Pussywillows meet sky

Pussywillows meet sky

The sky.

Let’s discuss the sky.

I am suddenly unexpectedly enamoured by the sky.  It started last weekend (as some of you remember) with that crazy blue-colored sky on the way to Marquette.  That sky woke you up when you looked at it.  You wondered if you’d ever seen a sky that particular color before.

This morning, the Thunderbirds started rumbling.  You know what it sounds like when they rumble low in their throats.  The skies look black and blue and white and all sorts of miraculous colors, and the Thunderbirds rumble.  It sounds like poetry.  It keeps the listener alert, wondering what’s going to happen next.  Will it rain?  Will it pour?  Or will the rumbling keep to the north, or the south, or somewhere far away?

A wild & crazy sky

A wild & crazy sky

The sky changed sixteen times on the way to work this morning.  First, it was calm and dawn-like, a soft pink staining the horizon.  Then it churned.  Then it rumbled with the flapping Thunderbird wings.  Then it softened.  I kept leaping out of the car to take photos.  Snap, snap, snap!

Fortunately, we don’t have a challenging commute.  One morning, a few weeks ago, I didn’t glimpse a single other car.  This morning, maybe three or four cars passed during the ten mile ride to work.  It’s laid back.  I pulled over to the side of the road, sized up the sky, and drove another two miles, pulled over again, and never even saw a car.  We’re kinda lucky, aren’t we?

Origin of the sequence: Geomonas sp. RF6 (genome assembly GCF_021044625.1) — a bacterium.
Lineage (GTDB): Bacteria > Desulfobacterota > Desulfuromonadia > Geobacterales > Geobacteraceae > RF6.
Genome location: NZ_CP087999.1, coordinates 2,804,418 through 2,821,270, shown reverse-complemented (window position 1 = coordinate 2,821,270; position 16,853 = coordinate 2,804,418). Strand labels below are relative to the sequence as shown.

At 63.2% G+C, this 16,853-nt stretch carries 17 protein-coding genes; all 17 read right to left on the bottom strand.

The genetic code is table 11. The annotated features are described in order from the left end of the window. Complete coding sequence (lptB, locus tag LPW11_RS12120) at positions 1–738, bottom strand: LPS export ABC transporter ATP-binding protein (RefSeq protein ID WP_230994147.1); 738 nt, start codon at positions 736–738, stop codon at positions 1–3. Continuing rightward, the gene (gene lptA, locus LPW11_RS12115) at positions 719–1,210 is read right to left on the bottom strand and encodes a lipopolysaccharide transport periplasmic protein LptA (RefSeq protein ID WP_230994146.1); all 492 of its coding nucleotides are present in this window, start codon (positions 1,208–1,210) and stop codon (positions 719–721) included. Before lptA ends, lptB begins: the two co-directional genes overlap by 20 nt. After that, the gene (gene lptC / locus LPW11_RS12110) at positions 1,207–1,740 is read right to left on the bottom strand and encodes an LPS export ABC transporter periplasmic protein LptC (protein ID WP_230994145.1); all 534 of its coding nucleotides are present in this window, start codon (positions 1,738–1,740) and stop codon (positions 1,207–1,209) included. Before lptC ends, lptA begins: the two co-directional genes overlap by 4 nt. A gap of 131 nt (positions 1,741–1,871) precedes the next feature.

The first stain of dawn on our road

The first stain of dawn on our road

Here’s a local Ojibway (Annishnabe) legend.  In the beginning there were originally six beings who came from the sea to live with the Annishnabe.  They were the Bullhead, Crane, Little Moose, Bear, Marten and Thunderbird.  They created the original clans of the people.  Unfortunately, whenever the Thunderbird (Bineshii) looked at the Annishnabe, they died.  The other five beings urged the Thunderbird to return to the sea, because his powers were too strong for the People.  That is why the Annishnabe do not have a Thunderbird clan to this day.

Don’t you sometimes feel that thrill of fear when you hear the Thunderbirds rumbling?  I do.

Low-throated rumble predicts rain

Low-throated rumble predicts rain

After a spell of drought, followed by our massive three-day storm, the earth is lapping up the water as fast as it can.  More rain is predicted this weekend.  The news forecasters have lowered their voices and suggested “flooding possible”.  We hope not. 

Almost to work now.  Look at the sky reflected in the field-pond.

Almost to work now. Look at the sky reflected in the field-pond.

I went inside to work, not thinking too much more about the Thunderbirds.  After all, there was work to do!  Suddenly, glancing out the window, I noticed rain pouring down on the asphalt .  A few minutes later, a silvery misty fog arose all around the building.  At break-time, I hurried outside with a camera.

The mist rises and the Thunderbirds return to their cave or perhaps the sea.

The mist rises and the Thunderbirds return to their cave or perhaps the sea.

The snow is melting, melting, melting.  Amazing how fast it disappears after a good rainfall.  I enjoyed at least an hour outside in the 72 degree temperatures this afternoon, exploring and photographing emerging tree-blooms.  Another low-pressure system wandered in late afternoon and the temperatures plummeted to the 50’s.  Up and down we go, riding the roller coaster of spring.

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